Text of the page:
Kurt Lewin — Psychological Assistance in Selection and Training of Spies

     The history of psychology provides an instructive example of research psychologists’ selection and training of spies and saboteurs at home for deployment abroad. The field of group dynamics partly developed its “T-group” model for leadership group training during World War II through the training of spies in Britain and the United States by Kurt Lewin and associates.

     Kurt Lewin (1890-1947) is generally acknowledged as the founder of modern social psychology. A social progressive, Lewin was a founder of the Society for the Psychological Study of Social Issues and a pioneer in interracial relations. He had immigrated to the United States in 1933 as a prescient German Jew. His mother died in a Nazi extermination camp in 1944.

     Like military personnel involved in classified work, Lewin was subjected to a background check and some surveillance. Recent Freedom of Information Act (FOIA) access to Lewin’s FBI and CIA files uncovered 30 background interviews with Lewin’s colleagues, neighbors, and employers. The CIA denied a subsequent FOIA appeal to release censored passages and many documents that had been withheld  (Cooke, 2007). Such investigations were not perfunctory. More extensive investigations of Lewin’s leftist colleague, Goodwin Watson, an expert in morale and propaganda, resulted in Goodwin’s termination as director of the Federal Broadcast Monitoring Service of the Federal Communications Commission during World War II and his persecution for alleged communist affiliations during the McCarthy era (Cooke, 2007).

     An account of T-group spy training appears in the “History of the T-Group and Its Early Applications in Management Development” (Highhouse, 2002, p. __):

     More immediate influences on the ideas of the T-group developers were the projects conducted during World War II by the Tavistock Institute in England and the Office of Strategic Services (OSS) in the United States. The Tavistock Clinic was formed after World War I as an outpatient clinic for dealing with war-related neuroses. Members of the Tavistock Group, most notably Eric Trist and W. R. Bion, were widely known for their experimentation with group therapy techniques. Bion (1946) theorized about aggression and withdrawal that occurs in groups and developed the leaderless group techniques used for crew selection.... Lewin and [Ron] Lippitt's involvement in OSS spy selection was probably also an influence on the development of T-group methods. Under the primary direction of Henry Murray, Lewin, Lippitt, and others devised methods to identify men and women to serve as agents to conduct destructive operations behind enemy lines, train resistance groups, and "disintegrate" the morale of enemy troops (OSS Assessment Staff, 1948). OSS candidates were taken to a secluded farm house, stripped of their personal belongings, dressed in army fatigues, and instructed to create false identities over a period of 3 days. The candidates participated in assessment activities together, spent leisure time together, and revealed much about their personalities as a result of being isolated as a group. The observed effects of this seclusion likely influenced the decision to create a cultural island for the conduct of T-groups.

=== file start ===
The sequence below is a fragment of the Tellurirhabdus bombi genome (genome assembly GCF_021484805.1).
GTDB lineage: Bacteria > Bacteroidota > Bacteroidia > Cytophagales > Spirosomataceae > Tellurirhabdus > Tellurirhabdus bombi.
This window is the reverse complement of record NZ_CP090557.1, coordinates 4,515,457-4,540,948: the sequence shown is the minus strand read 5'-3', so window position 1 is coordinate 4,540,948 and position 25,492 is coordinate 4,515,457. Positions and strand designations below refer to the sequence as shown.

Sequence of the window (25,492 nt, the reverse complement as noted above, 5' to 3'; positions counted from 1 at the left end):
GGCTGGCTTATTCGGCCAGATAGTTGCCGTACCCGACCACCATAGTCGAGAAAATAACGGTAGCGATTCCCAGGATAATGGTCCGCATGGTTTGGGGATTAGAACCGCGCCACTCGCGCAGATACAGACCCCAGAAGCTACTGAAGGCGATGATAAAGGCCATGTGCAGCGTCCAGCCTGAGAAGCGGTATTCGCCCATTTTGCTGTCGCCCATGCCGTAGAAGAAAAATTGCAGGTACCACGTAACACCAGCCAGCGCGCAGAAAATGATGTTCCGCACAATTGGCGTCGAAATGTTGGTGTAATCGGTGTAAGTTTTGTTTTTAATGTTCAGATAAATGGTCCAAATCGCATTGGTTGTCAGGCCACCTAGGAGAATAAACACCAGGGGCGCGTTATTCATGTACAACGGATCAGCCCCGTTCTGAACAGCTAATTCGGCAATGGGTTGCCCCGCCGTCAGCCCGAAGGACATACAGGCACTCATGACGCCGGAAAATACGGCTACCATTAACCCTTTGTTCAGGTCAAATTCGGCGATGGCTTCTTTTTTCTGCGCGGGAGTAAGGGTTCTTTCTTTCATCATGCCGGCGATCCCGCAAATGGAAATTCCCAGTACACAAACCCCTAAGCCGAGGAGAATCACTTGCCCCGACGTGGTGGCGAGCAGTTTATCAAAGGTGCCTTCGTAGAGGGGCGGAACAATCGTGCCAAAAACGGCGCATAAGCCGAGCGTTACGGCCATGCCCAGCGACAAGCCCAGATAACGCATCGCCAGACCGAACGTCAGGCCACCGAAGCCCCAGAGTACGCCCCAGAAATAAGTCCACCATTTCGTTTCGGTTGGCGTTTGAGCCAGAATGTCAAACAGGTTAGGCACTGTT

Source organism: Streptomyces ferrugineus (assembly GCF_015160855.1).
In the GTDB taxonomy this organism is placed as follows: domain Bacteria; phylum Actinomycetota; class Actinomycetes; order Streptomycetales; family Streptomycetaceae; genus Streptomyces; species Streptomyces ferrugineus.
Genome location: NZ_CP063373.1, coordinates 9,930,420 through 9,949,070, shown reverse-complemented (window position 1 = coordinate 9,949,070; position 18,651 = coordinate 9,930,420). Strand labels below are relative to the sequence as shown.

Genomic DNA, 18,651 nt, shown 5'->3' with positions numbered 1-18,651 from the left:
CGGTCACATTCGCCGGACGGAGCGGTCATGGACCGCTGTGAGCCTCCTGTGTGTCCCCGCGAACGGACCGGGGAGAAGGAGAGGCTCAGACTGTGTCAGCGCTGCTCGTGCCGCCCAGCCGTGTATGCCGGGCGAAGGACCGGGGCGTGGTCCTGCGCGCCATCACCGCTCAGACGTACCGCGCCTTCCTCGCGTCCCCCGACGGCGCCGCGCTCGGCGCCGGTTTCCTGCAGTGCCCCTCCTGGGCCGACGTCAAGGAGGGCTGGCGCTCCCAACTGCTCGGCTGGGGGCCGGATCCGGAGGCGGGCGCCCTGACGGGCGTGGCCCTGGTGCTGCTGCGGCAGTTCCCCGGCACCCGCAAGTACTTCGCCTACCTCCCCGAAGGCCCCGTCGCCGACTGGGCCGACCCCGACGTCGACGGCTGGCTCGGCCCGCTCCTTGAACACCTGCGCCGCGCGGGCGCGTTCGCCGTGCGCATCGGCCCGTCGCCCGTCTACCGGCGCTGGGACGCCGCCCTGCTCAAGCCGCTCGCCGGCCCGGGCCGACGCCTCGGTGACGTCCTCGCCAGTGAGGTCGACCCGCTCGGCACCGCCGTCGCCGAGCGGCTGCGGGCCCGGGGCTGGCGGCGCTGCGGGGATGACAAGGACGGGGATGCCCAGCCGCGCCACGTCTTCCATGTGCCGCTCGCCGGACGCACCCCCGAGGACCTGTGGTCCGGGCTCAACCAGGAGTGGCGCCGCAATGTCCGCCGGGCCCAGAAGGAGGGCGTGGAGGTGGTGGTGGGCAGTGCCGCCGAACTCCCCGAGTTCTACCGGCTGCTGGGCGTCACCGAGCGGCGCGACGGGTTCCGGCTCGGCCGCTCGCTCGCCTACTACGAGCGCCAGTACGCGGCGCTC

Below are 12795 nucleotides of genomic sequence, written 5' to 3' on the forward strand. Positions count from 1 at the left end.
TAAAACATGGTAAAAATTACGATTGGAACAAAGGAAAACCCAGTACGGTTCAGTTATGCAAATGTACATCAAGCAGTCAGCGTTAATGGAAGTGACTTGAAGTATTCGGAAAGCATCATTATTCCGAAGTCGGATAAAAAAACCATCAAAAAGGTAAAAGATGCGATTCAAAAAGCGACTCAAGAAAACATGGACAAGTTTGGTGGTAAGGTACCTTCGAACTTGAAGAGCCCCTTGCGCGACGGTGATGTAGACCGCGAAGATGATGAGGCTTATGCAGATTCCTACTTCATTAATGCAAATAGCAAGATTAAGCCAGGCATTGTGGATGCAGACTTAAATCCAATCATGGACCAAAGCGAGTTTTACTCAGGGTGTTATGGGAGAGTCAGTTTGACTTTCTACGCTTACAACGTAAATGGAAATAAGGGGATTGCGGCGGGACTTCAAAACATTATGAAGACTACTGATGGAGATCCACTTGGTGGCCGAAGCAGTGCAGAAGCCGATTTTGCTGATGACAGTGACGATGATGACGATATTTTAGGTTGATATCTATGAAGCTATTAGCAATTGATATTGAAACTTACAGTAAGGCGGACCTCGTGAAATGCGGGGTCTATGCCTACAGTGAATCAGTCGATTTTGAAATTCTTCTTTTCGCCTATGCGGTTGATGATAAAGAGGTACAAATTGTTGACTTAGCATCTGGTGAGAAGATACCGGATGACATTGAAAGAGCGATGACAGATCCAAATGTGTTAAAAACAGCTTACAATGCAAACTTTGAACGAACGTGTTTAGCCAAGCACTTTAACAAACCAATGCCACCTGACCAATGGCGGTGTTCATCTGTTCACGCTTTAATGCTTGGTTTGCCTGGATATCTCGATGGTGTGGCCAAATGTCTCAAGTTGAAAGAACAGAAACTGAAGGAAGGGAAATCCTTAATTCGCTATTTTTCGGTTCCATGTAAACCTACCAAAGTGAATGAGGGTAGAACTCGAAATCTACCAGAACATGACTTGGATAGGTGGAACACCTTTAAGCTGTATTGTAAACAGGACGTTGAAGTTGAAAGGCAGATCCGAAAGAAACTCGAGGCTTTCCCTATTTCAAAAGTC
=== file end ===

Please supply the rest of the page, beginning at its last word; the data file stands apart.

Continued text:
In an interview about her life work, organizational psychologist Kathleen Dannemiller, further reported on contributions by her mentor, Ron Lippett, and his mentor, Kurt Lewin (Cooke, 2006, p. __):